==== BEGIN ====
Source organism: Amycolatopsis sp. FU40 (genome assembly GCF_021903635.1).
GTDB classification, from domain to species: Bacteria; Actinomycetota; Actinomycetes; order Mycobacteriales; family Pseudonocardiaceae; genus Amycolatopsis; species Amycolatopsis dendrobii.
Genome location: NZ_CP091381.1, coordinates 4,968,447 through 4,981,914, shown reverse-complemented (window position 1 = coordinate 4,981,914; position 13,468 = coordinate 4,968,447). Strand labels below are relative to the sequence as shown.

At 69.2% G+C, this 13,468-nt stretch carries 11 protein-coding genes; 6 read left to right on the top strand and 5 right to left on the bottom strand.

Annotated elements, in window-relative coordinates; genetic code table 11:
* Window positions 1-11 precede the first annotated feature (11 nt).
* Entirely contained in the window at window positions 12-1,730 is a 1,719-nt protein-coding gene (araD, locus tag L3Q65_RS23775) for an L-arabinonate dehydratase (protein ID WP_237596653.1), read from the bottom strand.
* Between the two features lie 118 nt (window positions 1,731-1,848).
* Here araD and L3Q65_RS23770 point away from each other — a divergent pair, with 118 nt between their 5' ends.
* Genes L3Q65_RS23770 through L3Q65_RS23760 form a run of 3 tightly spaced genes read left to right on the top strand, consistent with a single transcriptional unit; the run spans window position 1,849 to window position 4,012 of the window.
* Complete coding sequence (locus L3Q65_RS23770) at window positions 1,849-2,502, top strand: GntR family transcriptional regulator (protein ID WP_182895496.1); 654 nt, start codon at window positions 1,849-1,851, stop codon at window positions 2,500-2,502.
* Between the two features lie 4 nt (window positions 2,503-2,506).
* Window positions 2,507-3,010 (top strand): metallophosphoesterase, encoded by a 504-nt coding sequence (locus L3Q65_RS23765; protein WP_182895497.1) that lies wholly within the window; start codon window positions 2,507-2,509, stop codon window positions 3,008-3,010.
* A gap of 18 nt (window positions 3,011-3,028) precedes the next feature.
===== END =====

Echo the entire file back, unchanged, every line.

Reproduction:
Source organism: Amycolatopsis sp. FU40 (genome assembly GCF_021903635.1).
GTDB classification, from domain to species: Bacteria; Actinomycetota; Actinomycetes; order Mycobacteriales; family Pseudonocardiaceae; genus Amycolatopsis; species Amycolatopsis dendrobii.
Genome location: NZ_CP091381.1, coordinates 4,968,447 through 4,981,914, shown reverse-complemented (window position 1 = coordinate 4,981,914; position 13,468 = coordinate 4,968,447). Strand labels below are relative to the sequence as shown.

At 69.2% G+C, this 13,468-nt stretch carries 11 protein-coding genes; 6 read left to right on the top strand and 5 right to left on the bottom strand.

Annotated elements, in window-relative coordinates; genetic code table 11:
* Window positions 1-11 precede the first annotated feature (11 nt).
* Entirely contained in the window at window positions 12-1,730 is a 1,719-nt protein-coding gene (araD, locus tag L3Q65_RS23775) for an L-arabinonate dehydratase (protein ID WP_237596653.1), read from the bottom strand.
* Between the two features lie 118 nt (window positions 1,731-1,848).
* Here araD and L3Q65_RS23770 point away from each other — a divergent pair, with 118 nt between their 5' ends.
* Genes L3Q65_RS23770 through L3Q65_RS23760 form a run of 3 tightly spaced genes read left to right on the top strand, consistent with a single transcriptional unit; the run spans window position 1,849 to window position 4,012 of the window.
* Complete coding sequence (locus L3Q65_RS23770) at window positions 1,849-2,502, top strand: GntR family transcriptional regulator (protein ID WP_182895496.1); 654 nt, start codon at window positions 1,849-1,851, stop codon at window positions 2,500-2,502.
* Between the two features lie 4 nt (window positions 2,503-2,506).
* Window positions 2,507-3,010 (top strand): metallophosphoesterase, encoded by a 504-nt coding sequence (locus L3Q65_RS23765; protein WP_182895497.1) that lies wholly within the window; start codon window positions 2,507-2,509, stop codon window positions 3,008-3,010.
* A gap of 18 nt (window positions 3,011-3,028) precedes the next feature.